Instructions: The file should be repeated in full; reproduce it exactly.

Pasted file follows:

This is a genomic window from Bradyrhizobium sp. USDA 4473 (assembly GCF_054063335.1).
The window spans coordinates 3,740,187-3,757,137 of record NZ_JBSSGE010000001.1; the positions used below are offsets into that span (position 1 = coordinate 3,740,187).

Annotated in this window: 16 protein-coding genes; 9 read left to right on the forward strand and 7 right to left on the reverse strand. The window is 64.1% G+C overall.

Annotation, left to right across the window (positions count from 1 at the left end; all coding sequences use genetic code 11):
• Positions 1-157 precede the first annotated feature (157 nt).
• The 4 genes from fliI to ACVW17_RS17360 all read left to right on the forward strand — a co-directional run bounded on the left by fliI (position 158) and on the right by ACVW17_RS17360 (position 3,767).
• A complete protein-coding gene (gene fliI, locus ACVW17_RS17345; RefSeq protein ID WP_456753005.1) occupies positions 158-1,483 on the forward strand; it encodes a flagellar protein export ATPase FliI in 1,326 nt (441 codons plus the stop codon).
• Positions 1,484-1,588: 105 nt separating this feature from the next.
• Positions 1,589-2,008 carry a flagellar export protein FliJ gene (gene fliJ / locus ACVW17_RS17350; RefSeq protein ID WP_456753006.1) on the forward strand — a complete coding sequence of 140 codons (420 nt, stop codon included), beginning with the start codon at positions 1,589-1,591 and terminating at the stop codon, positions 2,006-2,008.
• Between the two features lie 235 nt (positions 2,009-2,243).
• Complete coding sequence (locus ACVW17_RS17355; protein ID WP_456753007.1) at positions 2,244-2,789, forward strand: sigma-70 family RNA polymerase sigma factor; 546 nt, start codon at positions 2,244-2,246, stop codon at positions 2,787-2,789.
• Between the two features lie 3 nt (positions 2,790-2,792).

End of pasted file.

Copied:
This is a genomic window from Bradyrhizobium sp. USDA 4473 (assembly GCF_054063335.1).
The window spans coordinates 3,740,187-3,757,137 of record NZ_JBSSGE010000001.1; the positions used below are offsets into that span (position 1 = coordinate 3,740,187).

Annotated in this window: 16 protein-coding genes; 9 read left to right on the forward strand and 7 right to left on the reverse strand. The window is 64.1% G+C overall.

Annotation, left to right across the window (positions count from 1 at the left end; all coding sequences use genetic code 11):
• Positions 1-157 precede the first annotated feature (157 nt).
• The 4 genes from fliI to ACVW17_RS17360 all read left to right on the forward strand — a co-directional run bounded on the left by fliI (position 158) and on the right by ACVW17_RS17360 (position 3,767).
• A complete protein-coding gene (gene fliI, locus ACVW17_RS17345; RefSeq protein ID WP_456753005.1) occupies positions 158-1,483 on the forward strand; it encodes a flagellar protein export ATPase FliI in 1,326 nt (441 codons plus the stop codon).
• Positions 1,484-1,588: 105 nt separating this feature from the next.
• Positions 1,589-2,008 carry a flagellar export protein FliJ gene (gene fliJ / locus ACVW17_RS17350; RefSeq protein ID WP_456753006.1) on the forward strand — a complete coding sequence of 140 codons (420 nt, stop codon included), beginning with the start codon at positions 1,589-1,591 and terminating at the stop codon, positions 2,006-2,008.
• Between the two features lie 235 nt (positions 2,009-2,243).
• Complete coding sequence (locus ACVW17_RS17355; protein ID WP_456753007.1) at positions 2,244-2,789, forward strand: sigma-70 family RNA polymerase sigma factor; 546 nt, start codon at positions 2,244-2,246, stop codon at positions 2,787-2,789.
• Between the two features lie 3 nt (positions 2,790-2,792).